Andi Case: ‘Time to look seriously at tankers’

Clarksons chief executive sees positive stories across both crude and products tankers.

Clarksons believes the crude and product tanker markets have bottomed out and now is the time for shipowners to look at the sector.

The world’s largest shipbroker today reported an upturn in profit, helped by improvements in the dry bulk and container markets and a strong showing from its finance business.

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It came amid a generally positive read of shipping markets, which were described as in the early innings of a recovery.

Andi Case, chief executive of Clarksons, told TradeWinds: “We think tankers is at its low point and we think it’s the right time to be looking very seriously at the tanker market.”

“There are lots of positive stories across products and crude oil that we see as underlying supporting a case to say we are looking at stronger tanker markets going forward.”

Clarksons this morning reported an underlying profit before tax of £50.2m ($69.63m) for 2017, beating the £44.8m seen in 2016.

Underlying profit from shipbroking reached £43.9m in 2017, passing the £40.2m of a year earlier.

Case described 2017 as a successful year for the division and extremely successful for the sale and purchase department, with revenue up across the desks.

“We are very pleased, whatever the market sector, with the teams' performance in delivering that volume into the market place,” Case said.

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Colin Smith, an analyst at Panmure Gordon, forecasts Clarksons will continue to see profit rise in the coming years.

He projects the underlying result will reach £60.1m in 2018 and touch £71.0m by 2020.

“We are starting to see much more positive economic data coming out from all areas of the world and that is the key driver for shipping,” Case said.

“The shipping industry also has a lot of regulation coming in and coming through and this is going to have its impact as well.”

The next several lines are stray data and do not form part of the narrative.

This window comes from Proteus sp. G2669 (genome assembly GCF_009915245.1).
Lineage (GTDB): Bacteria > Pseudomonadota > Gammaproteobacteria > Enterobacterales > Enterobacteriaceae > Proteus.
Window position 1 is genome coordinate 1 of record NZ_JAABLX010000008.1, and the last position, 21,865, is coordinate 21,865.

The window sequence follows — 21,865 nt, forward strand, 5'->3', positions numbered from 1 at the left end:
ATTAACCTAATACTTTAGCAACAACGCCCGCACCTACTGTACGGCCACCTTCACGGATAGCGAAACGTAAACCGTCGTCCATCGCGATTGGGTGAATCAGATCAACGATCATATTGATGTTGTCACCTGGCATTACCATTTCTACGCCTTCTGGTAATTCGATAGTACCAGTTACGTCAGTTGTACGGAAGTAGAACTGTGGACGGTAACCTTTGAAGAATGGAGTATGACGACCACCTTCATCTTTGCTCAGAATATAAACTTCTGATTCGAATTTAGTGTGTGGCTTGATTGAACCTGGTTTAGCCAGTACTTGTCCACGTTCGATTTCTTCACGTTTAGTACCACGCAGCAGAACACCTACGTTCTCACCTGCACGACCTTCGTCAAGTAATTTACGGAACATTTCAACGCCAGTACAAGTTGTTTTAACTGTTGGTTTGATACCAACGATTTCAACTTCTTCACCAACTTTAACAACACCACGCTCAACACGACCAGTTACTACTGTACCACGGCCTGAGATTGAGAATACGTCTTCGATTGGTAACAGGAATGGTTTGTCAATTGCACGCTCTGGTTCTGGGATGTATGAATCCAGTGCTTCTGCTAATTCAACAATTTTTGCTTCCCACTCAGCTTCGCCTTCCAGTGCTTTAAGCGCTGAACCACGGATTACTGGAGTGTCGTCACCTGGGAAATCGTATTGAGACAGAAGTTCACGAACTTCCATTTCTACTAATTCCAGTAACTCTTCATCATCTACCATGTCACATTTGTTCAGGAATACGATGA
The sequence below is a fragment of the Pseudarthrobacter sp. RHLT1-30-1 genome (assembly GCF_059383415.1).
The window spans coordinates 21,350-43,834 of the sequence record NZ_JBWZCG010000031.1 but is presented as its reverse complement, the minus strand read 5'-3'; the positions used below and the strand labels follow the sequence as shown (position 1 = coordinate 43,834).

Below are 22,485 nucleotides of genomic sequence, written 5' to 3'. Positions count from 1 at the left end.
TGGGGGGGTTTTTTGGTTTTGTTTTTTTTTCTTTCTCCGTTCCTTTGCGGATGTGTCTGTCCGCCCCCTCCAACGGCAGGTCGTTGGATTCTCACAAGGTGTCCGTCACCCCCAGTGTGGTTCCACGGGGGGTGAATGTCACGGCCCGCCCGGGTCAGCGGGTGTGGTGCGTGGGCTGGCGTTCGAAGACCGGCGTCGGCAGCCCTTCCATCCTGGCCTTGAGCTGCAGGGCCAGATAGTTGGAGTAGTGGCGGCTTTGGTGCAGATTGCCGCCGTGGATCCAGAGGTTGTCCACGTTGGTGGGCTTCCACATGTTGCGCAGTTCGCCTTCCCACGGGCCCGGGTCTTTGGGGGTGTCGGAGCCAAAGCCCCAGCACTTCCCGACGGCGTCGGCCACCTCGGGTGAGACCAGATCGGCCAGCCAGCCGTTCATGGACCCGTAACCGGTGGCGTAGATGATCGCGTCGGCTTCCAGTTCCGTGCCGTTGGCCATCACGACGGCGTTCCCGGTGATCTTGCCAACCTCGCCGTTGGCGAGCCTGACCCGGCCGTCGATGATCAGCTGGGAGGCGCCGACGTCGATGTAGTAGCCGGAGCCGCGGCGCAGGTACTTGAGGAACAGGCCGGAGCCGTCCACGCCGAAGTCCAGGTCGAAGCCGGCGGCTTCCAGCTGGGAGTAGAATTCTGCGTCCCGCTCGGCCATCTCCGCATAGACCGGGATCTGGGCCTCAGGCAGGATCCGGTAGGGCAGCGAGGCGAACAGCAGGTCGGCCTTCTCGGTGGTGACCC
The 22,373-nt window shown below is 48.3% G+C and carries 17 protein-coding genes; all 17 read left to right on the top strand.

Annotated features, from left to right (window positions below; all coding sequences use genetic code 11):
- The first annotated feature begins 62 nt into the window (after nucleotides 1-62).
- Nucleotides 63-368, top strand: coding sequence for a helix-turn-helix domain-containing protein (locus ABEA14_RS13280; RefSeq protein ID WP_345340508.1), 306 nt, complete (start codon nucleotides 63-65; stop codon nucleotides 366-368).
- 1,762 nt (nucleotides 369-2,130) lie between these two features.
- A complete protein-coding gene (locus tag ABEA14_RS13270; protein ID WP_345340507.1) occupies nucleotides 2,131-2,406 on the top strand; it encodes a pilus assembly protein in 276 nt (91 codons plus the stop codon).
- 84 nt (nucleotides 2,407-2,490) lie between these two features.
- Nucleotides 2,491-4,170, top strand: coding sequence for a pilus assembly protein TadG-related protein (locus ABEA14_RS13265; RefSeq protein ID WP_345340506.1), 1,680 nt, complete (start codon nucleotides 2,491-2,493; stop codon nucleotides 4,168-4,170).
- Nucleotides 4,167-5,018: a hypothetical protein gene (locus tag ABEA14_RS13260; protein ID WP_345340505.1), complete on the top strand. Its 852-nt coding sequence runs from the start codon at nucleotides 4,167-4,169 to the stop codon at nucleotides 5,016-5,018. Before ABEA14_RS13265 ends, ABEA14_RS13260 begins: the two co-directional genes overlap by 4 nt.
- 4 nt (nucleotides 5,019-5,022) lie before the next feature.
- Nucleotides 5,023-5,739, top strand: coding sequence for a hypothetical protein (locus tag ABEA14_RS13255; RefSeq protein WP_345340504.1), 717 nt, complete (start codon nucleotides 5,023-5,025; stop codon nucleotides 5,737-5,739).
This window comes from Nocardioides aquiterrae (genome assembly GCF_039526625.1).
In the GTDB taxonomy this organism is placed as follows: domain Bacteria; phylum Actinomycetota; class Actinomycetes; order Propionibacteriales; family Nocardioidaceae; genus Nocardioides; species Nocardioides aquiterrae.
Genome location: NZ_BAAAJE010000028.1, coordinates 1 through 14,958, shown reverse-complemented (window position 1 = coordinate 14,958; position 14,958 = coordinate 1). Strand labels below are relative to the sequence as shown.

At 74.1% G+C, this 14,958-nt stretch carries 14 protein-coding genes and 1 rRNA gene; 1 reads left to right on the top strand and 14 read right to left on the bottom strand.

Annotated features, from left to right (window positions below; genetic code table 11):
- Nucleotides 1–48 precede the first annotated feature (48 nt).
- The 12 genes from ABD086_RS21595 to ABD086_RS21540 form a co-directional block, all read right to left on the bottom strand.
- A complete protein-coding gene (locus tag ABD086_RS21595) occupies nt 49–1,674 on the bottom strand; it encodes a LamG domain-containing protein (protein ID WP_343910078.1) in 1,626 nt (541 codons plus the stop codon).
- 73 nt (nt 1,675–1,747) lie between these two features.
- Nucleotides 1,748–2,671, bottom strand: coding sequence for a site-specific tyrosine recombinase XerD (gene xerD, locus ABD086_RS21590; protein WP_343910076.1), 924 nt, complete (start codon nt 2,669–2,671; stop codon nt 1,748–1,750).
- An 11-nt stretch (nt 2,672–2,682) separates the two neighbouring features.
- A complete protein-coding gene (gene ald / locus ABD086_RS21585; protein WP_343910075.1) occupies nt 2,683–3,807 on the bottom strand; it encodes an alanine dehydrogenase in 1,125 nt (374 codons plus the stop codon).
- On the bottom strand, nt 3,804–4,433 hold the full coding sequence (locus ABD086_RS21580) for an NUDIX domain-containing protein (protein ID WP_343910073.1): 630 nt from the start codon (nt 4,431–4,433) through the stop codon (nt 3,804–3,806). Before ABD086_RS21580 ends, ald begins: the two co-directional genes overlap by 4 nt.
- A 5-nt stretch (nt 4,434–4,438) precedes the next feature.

While Case cautioned it was difficult to generalise given the different dynamics of the various markets, he said Clarksons was optimistic about the direction they were heading overall.

“The question always for shipping is how long and when that optimism will start to deliver? That is a little bit of a crystal ball and balances of demand and supply in each of those markets,” he said.

d8b653dbf4d193c6f90409b3c79944d9 Clarksons executive Jeff Woyda. Photo: Clarksons

Clarksons raised its dividend to 73 pence, marking the 15th year in a row that a higher payment has been made to shareholders.

Shares in the world’s largest shipbroker were trading up almost 2% at £33.55 each following the results, which Gerald Khoo of Liberum said showed encouraging progress.

Finance and operating chief Jeff Woyda told TradeWinds there appeared to be a little bit more appetite for shipping in the London finance market.

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“I think people understand shipping a little bit more than they used to and hopefully we have been helping that by going out and talking about shipping in general and how it impacts our market,” he said.

Case noted that Clarksons' investor following extends beyond the city, with a number of international shareholders, including many in the US.

“Shipping is a global business and we are a global organization,” he said.

“We don’t think of ourselves as a London company. We are often talked about in the press as the London shipbroker. We are not just a shipbroker and we are not just London."